Beth Emmerson may be rich, but she doesn't have everything; her father thinks she's proud and her distant cousin, Gordon Banks, clearly hates her enough to appear cold and distant. But when a strange poem is presented, written by an apparent admirer, Beth's entire world is flung upside down and she must venture to find out more about her family than she has ever known before. To do this, however, Miss Emmerson must first hear the tragic story of two lovers; one player and one young lady, who is dead and has been for five years. As the past and present collide, the nasty intentions of the mysterious poet are revealed and Beth must, and will, make her decisions.



1. 1.

It was yet another rainy morning and, accordingly, Beth Emmerson remained inside, occasionally glancing out of the window, the seat of which she was sat upon. Despite the heavy torrent, Miss Emmerson could perceive in the distance the forms of Eddie, her elder brother of two years, and her father, both whom were shooting at game and whom had been for the past three hours. They were both, Beth could tell, soaked to the skin and were, as a result, likely to catch a cold. However, if her brother did become ill, then she thought, with some satisfaction, perhaps her father may be taught not to be so presumptuous in future, nor so adamant. It would serve him right, Beth thought privately, and so much more the better would it be if he indeed caught a cold himself. Her mother had told both gentlemen that it would rain - and heavily, too - but Mr Emmerson had, desiring not to go back on his word and make a fool out of himself, gone out anyway and had, to boot the affair, dragged his son out with him.


Now Beth watched, unnoticed by either of her male direct relations, as they finally gave up the amusement of shooting and trudged, inch-deep in mud, back up to the house. Beth turned away from the window and back to her book but, before she could dig properly into the story, there came a gentle tap at her bedroom door and her mother, also with the name Elizabeth, although she, unlike her daughter, mostly kept to her full name, swept in. She was an elegant woman, of no older than one-and-forty and she still, after seventeen years, had retained all her former glory. Beth, herself, took more after her father, her temper, although pleasant, being more or less like his, and her hair was darker than her mother's and brother's as well as being rather springier.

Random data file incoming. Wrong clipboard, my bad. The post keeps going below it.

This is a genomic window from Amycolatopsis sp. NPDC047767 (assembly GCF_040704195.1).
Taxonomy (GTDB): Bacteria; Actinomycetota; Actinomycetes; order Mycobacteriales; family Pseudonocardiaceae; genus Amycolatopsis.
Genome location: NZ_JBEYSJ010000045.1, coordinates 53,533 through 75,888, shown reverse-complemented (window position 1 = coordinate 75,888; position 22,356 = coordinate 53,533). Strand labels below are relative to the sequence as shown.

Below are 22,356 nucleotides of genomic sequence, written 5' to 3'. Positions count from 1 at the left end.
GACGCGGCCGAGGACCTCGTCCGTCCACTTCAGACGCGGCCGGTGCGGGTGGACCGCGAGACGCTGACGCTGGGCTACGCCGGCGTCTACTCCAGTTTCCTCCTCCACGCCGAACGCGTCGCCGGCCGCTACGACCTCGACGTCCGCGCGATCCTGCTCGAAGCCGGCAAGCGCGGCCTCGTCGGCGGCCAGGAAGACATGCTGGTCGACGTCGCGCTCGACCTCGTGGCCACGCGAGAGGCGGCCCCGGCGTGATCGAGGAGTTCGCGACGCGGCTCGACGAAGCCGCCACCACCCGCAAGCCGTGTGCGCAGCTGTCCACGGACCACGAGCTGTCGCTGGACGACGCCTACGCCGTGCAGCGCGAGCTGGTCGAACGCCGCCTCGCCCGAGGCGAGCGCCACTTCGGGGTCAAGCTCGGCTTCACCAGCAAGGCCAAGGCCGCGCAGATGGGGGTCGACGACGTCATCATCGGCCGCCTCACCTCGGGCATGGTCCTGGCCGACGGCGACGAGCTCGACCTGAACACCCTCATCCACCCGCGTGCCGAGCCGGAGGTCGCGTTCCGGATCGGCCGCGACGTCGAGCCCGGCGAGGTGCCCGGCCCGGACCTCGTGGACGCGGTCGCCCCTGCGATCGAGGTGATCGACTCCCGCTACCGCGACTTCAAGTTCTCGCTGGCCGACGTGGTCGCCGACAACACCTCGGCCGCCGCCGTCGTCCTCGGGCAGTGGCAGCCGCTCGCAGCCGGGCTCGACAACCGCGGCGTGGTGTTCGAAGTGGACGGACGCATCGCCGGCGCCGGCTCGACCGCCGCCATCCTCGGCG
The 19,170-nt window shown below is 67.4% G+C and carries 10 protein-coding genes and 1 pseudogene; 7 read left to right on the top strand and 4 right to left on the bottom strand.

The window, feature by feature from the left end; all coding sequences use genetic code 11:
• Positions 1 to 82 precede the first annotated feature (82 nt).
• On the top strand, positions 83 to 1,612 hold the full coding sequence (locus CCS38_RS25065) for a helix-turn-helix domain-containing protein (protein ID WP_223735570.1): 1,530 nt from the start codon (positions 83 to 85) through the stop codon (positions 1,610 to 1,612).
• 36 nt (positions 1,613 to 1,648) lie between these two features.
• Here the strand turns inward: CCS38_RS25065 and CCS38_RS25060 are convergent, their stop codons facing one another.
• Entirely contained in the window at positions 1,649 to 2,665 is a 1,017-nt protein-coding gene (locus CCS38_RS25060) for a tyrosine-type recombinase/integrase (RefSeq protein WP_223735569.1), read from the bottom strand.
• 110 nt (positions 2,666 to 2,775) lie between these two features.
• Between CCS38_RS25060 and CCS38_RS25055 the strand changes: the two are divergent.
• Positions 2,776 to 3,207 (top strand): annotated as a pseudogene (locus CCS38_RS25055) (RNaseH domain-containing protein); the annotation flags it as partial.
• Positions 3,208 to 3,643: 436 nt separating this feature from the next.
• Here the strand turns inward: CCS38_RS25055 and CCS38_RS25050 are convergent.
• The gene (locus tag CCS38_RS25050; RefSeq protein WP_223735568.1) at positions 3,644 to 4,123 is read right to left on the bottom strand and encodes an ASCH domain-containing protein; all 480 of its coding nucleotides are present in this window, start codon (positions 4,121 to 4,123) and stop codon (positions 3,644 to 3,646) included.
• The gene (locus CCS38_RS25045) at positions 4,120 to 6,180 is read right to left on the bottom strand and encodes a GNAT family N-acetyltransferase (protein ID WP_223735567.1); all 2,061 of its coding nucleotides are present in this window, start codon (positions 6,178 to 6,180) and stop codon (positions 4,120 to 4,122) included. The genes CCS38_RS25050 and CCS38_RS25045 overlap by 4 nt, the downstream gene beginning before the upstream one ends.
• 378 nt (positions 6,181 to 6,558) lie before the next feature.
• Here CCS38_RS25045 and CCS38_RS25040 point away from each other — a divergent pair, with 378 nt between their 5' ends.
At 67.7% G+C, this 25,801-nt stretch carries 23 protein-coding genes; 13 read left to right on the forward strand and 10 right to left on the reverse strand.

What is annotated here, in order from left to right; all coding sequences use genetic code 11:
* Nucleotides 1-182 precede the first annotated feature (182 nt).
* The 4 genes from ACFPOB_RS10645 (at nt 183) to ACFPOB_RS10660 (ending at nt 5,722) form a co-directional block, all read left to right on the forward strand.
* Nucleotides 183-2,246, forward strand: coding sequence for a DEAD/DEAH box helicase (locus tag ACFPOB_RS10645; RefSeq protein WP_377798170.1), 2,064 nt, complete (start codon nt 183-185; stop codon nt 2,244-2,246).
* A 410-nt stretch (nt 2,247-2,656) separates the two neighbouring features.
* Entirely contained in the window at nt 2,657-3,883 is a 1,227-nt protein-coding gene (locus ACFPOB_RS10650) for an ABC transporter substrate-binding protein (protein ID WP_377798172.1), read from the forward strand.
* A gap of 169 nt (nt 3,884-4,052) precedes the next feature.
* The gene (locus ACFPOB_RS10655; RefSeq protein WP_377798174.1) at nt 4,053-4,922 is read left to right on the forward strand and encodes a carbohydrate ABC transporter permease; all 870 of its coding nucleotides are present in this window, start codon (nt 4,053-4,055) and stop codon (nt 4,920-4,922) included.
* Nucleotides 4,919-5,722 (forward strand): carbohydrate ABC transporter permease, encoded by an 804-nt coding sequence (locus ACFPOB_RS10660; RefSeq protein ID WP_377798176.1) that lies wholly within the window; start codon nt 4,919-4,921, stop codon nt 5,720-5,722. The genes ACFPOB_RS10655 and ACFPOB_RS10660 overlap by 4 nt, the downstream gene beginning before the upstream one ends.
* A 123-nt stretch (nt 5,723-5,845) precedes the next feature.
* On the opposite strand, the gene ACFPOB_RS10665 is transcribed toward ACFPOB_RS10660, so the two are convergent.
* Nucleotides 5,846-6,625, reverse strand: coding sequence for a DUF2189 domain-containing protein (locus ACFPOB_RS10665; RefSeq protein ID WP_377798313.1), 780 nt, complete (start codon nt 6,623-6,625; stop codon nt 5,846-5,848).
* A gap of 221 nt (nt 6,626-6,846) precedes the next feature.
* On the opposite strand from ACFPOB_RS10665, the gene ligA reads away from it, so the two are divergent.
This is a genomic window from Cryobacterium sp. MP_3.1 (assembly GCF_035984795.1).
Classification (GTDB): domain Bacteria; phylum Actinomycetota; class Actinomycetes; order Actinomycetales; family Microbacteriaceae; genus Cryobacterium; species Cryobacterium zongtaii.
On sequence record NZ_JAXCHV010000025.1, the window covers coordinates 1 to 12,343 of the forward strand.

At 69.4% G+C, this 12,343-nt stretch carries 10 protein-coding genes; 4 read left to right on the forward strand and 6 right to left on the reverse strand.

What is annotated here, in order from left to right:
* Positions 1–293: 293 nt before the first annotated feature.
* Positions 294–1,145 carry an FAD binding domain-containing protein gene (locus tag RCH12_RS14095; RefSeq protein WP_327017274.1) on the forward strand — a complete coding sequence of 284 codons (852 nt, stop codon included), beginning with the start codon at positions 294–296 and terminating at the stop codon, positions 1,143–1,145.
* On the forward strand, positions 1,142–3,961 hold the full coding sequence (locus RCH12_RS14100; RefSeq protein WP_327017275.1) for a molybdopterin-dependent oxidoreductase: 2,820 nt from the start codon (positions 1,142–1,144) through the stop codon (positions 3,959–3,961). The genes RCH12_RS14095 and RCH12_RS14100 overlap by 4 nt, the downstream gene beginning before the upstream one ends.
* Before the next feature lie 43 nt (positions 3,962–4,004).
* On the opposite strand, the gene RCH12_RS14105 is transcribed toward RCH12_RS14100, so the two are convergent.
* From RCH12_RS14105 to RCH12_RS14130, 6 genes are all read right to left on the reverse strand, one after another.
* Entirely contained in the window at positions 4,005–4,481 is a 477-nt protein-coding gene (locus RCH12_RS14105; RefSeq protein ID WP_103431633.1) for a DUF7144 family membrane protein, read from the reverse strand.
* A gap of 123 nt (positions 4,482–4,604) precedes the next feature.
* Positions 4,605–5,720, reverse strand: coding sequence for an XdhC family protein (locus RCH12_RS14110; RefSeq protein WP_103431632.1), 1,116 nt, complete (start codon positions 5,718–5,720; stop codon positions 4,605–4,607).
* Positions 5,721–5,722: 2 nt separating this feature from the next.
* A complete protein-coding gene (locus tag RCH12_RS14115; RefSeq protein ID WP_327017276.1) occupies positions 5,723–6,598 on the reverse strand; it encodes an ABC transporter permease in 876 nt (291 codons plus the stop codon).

"Beth." her mother now said, coming only a little way into her daughter's bedchamber. "Your father and brother are, I believe, back from their-" she paused delicately for a moment, a slight smile playing at the corners of her lips. "-damp jaunt. I have also had it that the Fitzwields are coming this afternoon and I have some more news for you, dear girl."

Beth at once put aside her book. "News?" she asked, intrigued, for, despite the fact that they lived in a very superior society, most of the news, of which she was informed, was not much to her taste. It was either too formal or too silly to be taken seriously and, no matter which it was, Beth would laugh at it; she was a witty, spirited female and adored the idea of anything considered by her as even the tiniest bit ridiculous.